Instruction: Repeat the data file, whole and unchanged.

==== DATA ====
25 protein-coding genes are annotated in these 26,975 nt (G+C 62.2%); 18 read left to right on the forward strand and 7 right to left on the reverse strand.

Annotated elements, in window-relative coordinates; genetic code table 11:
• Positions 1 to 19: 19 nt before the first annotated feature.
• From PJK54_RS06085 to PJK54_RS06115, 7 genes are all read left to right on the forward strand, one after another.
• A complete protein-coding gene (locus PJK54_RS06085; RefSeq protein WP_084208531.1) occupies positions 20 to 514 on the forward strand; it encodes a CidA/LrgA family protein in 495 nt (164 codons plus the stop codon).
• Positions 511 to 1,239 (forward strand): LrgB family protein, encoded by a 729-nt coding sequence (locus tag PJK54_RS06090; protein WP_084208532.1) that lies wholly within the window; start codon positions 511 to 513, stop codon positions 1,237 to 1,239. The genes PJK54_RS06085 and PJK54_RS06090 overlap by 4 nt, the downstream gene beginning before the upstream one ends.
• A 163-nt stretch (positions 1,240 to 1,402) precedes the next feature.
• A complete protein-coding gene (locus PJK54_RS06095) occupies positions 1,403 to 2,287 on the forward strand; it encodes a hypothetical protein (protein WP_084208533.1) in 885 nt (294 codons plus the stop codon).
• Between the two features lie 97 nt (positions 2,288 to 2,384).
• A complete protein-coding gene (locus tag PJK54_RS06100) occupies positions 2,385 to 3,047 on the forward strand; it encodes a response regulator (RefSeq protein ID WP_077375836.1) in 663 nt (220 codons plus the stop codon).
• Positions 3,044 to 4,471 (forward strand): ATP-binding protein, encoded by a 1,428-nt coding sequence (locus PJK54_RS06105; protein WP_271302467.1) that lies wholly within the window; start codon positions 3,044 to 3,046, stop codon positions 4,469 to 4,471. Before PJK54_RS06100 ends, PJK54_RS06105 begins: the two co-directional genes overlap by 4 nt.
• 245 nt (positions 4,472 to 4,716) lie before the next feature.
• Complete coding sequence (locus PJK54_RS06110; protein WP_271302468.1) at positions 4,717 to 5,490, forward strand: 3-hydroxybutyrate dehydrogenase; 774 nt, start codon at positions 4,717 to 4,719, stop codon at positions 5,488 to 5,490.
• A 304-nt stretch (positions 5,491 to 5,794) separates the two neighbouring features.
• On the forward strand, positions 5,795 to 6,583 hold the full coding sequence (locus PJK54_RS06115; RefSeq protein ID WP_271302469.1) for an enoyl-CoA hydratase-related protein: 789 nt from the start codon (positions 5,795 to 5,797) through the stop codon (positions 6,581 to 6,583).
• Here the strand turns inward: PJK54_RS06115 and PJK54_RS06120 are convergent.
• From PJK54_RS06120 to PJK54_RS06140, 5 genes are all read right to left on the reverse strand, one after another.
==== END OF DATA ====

25 protein-coding genes are annotated in these 26,975 nt (G+C 62.2%); 18 read left to right on the forward strand and 7 right to left on the reverse strand.

Annotated elements, in window-relative coordinates; genetic code table 11:
• Positions 1 to 19: 19 nt before the first annotated feature.
• From PJK54_RS06085 to PJK54_RS06115, 7 genes are all read left to right on the forward strand, one after another.
• A complete protein-coding gene (locus PJK54_RS06085; RefSeq protein WP_084208531.1) occupies positions 20 to 514 on the forward strand; it encodes a CidA/LrgA family protein in 495 nt (164 codons plus the stop codon).
• Positions 511 to 1,239 (forward strand): LrgB family protein, encoded by a 729-nt coding sequence (locus tag PJK54_RS06090; protein WP_084208532.1) that lies wholly within the window; start codon positions 511 to 513, stop codon positions 1,237 to 1,239. The genes PJK54_RS06085 and PJK54_RS06090 overlap by 4 nt, the downstream gene beginning before the upstream one ends.
• A 163-nt stretch (positions 1,240 to 1,402) precedes the next feature.
• A complete protein-coding gene (locus PJK54_RS06095) occupies positions 1,403 to 2,287 on the forward strand; it encodes a hypothetical protein (protein WP_084208533.1) in 885 nt (294 codons plus the stop codon).
• Between the two features lie 97 nt (positions 2,288 to 2,384).
• A complete protein-coding gene (locus tag PJK54_RS06100) occupies positions 2,385 to 3,047 on the forward strand; it encodes a response regulator (RefSeq protein ID WP_077375836.1) in 663 nt (220 codons plus the stop codon).
• Positions 3,044 to 4,471 (forward strand): ATP-binding protein, encoded by a 1,428-nt coding sequence (locus PJK54_RS06105; protein WP_271302467.1) that lies wholly within the window; start codon positions 3,044 to 3,046, stop codon positions 4,469 to 4,471. Before PJK54_RS06100 ends, PJK54_RS06105 begins: the two co-directional genes overlap by 4 nt.
• 245 nt (positions 4,472 to 4,716) lie before the next feature.
• Complete coding sequence (locus PJK54_RS06110; protein WP_271302468.1) at positions 4,717 to 5,490, forward strand: 3-hydroxybutyrate dehydrogenase; 774 nt, start codon at positions 4,717 to 4,719, stop codon at positions 5,488 to 5,490.
• A 304-nt stretch (positions 5,491 to 5,794) separates the two neighbouring features.
• On the forward strand, positions 5,795 to 6,583 hold the full coding sequence (locus PJK54_RS06115; RefSeq protein ID WP_271302469.1) for an enoyl-CoA hydratase-related protein: 789 nt from the start codon (positions 5,795 to 5,797) through the stop codon (positions 6,581 to 6,583).
• Here the strand turns inward: PJK54_RS06115 and PJK54_RS06120 are convergent.
• From PJK54_RS06120 to PJK54_RS06140, 5 genes are all read right to left on the reverse strand, one after another.